Book Review—Reading Clarissa ~ By Richard McGee
For the last few years I have been trying to read as many of the literature classics as I can. It has been an interesting effort with a wide variety of subjects. I have reread some that I had first seen many years ago in college and I have discovered some new ones that I had not heard of before.
“Clarissa, or the History of a Young Lady” is one I was unaware of. Written by Samuel Richardson, it was published in 1748. In 2015 the BBC rated Clarissa 14th on its list of the 100 greatest British novels.
The story revolves around Clarissa Harlowe, whose quest for virtue is challenged by a libertine, Robert Lovelace, who strives to compromise her morals to prove that virtuous women do not exist. Mistrust, jealousy, and greed by her family are the biggest impediments for her and push her toward Lovelace. The author makes us care about Clarissa and we feel the angst as she is pressured from all sides. The novel is unusual as the entire story is told in letters between the characters. It was interesting to see this different way of relating the tale.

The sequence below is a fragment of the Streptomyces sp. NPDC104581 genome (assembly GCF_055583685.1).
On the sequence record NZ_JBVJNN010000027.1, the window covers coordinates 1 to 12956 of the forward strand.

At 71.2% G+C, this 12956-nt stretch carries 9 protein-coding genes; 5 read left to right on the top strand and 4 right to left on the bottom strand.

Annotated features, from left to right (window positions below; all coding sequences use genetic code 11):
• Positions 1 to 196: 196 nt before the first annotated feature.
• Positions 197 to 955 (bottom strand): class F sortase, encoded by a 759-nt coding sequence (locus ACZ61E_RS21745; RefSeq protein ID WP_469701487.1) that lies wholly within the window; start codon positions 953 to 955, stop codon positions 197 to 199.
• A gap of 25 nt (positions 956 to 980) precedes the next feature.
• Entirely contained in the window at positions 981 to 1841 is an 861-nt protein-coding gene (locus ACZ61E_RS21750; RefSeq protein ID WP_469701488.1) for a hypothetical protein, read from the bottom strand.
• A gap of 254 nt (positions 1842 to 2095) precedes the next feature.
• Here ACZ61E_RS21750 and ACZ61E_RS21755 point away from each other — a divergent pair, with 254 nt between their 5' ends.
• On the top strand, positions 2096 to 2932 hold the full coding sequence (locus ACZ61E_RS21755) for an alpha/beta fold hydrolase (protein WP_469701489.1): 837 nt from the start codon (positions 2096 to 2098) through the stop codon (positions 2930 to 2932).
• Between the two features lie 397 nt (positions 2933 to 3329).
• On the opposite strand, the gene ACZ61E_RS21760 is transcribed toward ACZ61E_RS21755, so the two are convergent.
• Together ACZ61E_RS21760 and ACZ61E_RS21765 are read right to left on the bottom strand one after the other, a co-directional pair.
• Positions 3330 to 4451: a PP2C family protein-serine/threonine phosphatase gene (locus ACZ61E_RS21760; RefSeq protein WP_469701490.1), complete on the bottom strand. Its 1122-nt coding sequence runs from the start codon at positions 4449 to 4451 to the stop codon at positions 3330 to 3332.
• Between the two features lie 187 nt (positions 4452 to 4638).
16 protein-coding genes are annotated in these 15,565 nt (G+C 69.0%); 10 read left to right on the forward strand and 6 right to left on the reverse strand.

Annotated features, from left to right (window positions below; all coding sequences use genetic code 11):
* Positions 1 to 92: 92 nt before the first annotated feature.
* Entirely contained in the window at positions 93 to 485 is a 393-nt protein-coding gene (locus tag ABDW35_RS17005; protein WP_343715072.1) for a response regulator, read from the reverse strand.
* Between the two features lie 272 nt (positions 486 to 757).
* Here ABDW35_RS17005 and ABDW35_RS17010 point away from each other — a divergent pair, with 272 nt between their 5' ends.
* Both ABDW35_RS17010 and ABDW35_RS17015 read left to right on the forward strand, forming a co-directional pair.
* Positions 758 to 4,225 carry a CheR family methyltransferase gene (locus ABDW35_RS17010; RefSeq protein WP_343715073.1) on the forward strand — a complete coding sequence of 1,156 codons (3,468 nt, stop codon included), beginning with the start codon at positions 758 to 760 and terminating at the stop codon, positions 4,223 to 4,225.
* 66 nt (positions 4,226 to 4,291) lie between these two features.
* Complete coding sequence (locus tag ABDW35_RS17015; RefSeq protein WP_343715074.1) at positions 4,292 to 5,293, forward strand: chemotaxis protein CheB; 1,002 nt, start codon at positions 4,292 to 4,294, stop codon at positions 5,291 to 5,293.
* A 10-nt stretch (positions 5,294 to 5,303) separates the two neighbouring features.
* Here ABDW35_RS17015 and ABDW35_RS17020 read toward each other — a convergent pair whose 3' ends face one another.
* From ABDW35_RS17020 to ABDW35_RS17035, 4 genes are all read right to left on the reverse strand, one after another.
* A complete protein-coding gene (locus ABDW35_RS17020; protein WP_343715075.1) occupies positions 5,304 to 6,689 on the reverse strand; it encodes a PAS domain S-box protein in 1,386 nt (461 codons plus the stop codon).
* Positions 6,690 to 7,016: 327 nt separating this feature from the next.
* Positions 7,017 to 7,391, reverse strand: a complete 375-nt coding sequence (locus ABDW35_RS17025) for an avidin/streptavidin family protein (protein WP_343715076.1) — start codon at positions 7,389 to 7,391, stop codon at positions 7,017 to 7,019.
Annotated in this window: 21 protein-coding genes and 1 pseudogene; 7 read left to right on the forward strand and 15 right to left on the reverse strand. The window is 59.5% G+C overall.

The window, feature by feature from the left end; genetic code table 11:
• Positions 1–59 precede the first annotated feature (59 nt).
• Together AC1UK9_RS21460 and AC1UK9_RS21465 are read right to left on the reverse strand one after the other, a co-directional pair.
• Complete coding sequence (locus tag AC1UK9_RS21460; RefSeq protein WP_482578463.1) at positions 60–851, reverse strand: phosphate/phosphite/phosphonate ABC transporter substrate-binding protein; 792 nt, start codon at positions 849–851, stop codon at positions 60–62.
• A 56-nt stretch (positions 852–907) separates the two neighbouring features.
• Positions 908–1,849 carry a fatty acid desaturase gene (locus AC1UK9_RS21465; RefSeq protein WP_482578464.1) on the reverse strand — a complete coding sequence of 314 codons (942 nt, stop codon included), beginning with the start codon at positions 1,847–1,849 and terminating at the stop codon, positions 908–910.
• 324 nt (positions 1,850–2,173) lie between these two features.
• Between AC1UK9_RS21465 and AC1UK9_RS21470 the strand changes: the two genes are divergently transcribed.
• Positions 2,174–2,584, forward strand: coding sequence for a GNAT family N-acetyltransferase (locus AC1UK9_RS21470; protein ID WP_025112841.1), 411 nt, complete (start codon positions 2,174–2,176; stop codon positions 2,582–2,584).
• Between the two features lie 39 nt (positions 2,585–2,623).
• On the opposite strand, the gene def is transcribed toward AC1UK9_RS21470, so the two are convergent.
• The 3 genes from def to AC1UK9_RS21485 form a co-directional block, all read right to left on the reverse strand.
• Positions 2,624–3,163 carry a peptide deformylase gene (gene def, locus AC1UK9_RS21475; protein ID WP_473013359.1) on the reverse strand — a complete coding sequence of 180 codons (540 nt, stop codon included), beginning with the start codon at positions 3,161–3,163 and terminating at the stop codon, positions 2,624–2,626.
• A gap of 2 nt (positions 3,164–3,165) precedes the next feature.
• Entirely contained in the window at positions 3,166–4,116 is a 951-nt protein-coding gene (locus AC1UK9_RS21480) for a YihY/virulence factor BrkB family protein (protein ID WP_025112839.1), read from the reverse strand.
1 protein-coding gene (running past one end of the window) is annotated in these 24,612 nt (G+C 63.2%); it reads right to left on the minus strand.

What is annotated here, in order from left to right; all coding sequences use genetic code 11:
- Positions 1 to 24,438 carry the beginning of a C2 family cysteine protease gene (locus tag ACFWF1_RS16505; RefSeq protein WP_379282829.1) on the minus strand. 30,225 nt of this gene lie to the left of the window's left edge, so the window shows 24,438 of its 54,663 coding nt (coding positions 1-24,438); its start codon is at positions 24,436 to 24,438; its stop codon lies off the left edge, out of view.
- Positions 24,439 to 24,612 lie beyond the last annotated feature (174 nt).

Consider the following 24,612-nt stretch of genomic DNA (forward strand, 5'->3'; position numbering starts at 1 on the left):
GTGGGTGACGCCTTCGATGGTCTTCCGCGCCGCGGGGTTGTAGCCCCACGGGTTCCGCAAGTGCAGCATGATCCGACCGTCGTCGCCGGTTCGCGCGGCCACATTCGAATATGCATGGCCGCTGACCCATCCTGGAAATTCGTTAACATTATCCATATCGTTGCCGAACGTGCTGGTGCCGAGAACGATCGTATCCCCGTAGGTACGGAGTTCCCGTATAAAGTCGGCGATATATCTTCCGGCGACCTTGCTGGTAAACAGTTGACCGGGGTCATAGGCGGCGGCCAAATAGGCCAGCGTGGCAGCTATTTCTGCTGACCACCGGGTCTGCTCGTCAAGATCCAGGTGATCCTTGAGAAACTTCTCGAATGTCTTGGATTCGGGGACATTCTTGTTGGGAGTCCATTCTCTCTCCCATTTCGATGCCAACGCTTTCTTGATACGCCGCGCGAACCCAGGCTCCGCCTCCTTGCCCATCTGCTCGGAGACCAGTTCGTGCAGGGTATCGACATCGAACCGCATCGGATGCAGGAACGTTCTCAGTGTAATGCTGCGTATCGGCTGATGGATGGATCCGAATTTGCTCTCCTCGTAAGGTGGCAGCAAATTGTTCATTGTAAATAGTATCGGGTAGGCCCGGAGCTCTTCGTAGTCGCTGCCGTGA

This was a challenge for me to read. Clarissa is among the longest novels written in the English language. The digital copy for my Kindle was nine volumes for the complete book. The other challenge is to get a copy of the book. You probably will not find a copy of it in your bookstore. Amazon recently made it available in print and kindle editions but they appear to be condensed versions. I downloaded mine from the Project Gutenberg website where 59,000 books with copyright expired are available for free. When you have time, I recommend you read this one.